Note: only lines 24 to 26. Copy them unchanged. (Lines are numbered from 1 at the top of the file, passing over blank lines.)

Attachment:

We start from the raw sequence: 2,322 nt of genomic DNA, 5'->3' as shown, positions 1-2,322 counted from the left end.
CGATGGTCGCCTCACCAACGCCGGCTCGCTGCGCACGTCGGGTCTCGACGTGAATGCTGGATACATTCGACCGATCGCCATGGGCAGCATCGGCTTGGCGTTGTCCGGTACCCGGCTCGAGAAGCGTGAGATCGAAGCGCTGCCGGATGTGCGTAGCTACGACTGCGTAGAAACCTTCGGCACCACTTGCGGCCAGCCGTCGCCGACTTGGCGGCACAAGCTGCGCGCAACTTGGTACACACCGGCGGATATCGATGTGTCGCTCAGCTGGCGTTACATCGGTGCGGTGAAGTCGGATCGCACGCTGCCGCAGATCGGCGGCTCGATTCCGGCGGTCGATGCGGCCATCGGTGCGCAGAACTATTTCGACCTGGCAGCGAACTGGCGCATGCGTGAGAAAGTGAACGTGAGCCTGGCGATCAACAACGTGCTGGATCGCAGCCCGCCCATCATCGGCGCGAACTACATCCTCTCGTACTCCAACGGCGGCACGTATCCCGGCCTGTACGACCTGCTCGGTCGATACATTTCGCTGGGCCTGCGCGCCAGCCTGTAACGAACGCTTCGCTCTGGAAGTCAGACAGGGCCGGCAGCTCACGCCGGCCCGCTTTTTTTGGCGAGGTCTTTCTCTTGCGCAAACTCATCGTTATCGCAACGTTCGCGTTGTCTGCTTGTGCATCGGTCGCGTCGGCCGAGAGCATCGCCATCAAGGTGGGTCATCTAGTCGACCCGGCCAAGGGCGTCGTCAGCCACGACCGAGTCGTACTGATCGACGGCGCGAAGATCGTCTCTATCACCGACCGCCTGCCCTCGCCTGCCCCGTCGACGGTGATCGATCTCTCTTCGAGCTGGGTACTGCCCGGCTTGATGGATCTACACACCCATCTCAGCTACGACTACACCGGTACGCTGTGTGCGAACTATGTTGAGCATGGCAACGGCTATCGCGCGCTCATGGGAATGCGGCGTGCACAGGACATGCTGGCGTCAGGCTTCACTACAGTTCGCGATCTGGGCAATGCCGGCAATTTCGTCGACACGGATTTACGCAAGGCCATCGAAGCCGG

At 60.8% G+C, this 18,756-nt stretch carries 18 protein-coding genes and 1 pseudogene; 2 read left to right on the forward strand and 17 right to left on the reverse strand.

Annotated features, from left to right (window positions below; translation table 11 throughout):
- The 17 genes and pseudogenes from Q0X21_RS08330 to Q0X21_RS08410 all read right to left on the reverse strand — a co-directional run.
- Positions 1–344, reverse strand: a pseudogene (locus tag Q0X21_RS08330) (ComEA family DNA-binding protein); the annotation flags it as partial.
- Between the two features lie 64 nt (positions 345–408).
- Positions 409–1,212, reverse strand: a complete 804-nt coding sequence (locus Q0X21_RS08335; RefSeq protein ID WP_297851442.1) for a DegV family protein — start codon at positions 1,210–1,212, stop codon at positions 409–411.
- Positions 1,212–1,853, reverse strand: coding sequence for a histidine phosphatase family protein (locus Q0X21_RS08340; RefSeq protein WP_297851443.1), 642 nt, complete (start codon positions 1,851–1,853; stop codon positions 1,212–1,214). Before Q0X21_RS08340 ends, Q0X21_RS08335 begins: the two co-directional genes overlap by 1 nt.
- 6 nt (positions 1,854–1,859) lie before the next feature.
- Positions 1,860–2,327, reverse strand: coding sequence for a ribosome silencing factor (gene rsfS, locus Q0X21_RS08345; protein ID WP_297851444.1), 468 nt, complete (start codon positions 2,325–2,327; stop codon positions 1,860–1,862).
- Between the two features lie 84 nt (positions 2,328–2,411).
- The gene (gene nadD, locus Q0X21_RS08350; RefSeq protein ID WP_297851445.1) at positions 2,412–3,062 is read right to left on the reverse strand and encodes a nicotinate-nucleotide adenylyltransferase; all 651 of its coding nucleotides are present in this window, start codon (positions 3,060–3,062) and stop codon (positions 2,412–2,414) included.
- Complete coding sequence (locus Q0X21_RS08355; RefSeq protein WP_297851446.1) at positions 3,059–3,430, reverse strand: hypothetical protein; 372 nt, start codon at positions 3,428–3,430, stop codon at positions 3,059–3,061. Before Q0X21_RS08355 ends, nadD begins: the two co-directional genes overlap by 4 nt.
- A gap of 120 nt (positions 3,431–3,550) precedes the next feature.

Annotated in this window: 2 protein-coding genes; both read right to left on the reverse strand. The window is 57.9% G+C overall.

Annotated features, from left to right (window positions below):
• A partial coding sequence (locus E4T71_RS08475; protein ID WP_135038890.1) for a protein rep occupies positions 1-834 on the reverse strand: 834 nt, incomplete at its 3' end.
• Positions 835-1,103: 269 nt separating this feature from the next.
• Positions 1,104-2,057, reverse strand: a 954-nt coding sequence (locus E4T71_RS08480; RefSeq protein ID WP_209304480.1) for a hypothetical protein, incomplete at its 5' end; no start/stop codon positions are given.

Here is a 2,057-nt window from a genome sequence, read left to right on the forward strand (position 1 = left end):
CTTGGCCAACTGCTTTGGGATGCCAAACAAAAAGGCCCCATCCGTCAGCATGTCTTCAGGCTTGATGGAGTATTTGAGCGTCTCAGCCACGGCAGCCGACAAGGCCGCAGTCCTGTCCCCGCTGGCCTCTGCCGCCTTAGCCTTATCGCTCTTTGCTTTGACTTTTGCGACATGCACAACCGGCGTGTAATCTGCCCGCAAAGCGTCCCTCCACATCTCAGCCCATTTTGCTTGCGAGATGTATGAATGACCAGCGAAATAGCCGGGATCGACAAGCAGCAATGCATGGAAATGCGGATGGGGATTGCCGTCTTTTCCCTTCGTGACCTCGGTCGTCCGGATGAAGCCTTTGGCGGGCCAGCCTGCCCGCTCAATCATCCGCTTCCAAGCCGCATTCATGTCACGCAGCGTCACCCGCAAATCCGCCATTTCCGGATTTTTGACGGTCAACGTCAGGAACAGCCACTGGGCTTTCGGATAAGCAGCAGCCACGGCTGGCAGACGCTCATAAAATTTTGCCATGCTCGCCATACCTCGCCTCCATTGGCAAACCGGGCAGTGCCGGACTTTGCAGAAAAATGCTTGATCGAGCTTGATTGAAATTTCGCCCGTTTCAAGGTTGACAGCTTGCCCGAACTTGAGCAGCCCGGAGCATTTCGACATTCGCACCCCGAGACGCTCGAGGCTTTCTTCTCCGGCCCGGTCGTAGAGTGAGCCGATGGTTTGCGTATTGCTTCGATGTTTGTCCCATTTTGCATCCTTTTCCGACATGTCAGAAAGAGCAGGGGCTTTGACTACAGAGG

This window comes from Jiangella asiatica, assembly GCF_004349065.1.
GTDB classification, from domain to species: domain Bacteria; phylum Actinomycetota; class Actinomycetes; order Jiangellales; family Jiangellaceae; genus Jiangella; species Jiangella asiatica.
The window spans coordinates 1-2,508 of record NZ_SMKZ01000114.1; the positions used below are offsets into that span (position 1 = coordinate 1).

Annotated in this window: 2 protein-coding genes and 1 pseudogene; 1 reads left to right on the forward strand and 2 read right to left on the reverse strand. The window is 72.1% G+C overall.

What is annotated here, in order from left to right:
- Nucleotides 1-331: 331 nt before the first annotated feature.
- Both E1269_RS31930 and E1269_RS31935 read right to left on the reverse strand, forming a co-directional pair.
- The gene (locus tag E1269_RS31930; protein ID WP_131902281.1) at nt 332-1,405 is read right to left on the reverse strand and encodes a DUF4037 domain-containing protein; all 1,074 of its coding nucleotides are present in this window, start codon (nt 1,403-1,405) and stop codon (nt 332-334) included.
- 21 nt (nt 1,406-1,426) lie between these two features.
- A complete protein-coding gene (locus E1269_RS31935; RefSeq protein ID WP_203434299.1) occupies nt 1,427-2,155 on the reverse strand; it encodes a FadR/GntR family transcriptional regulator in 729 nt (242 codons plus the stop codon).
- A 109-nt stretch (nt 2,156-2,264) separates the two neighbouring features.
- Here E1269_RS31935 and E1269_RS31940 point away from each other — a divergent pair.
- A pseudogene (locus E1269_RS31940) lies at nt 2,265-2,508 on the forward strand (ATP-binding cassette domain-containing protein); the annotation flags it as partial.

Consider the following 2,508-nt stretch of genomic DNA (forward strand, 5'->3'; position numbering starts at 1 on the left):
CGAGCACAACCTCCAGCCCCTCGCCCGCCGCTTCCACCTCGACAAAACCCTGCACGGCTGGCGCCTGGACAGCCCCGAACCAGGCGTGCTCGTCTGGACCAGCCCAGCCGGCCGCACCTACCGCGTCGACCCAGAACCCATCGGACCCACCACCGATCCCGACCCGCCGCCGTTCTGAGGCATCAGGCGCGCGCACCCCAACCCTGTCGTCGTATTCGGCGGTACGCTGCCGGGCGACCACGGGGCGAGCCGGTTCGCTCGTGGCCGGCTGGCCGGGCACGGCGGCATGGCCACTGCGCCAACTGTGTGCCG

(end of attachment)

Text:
GTDB classification, from domain to species: domain Bacteria; phylum Actinomycetota; class Actinomycetes; order Jiangellales; family Jiangellaceae; genus Jiangella; species Jiangella asiatica.
The window spans coordinates 1-2,508 of record NZ_SMKZ01000114.1; the positions used below are offsets into that span (position 1 = coordinate 1).

Annotated in this window: 2 protein-coding genes and 1 pseudogene; 1 reads left to right on the forward strand and 2 read right to left on the reverse strand. The window is 72.1% G+C overall.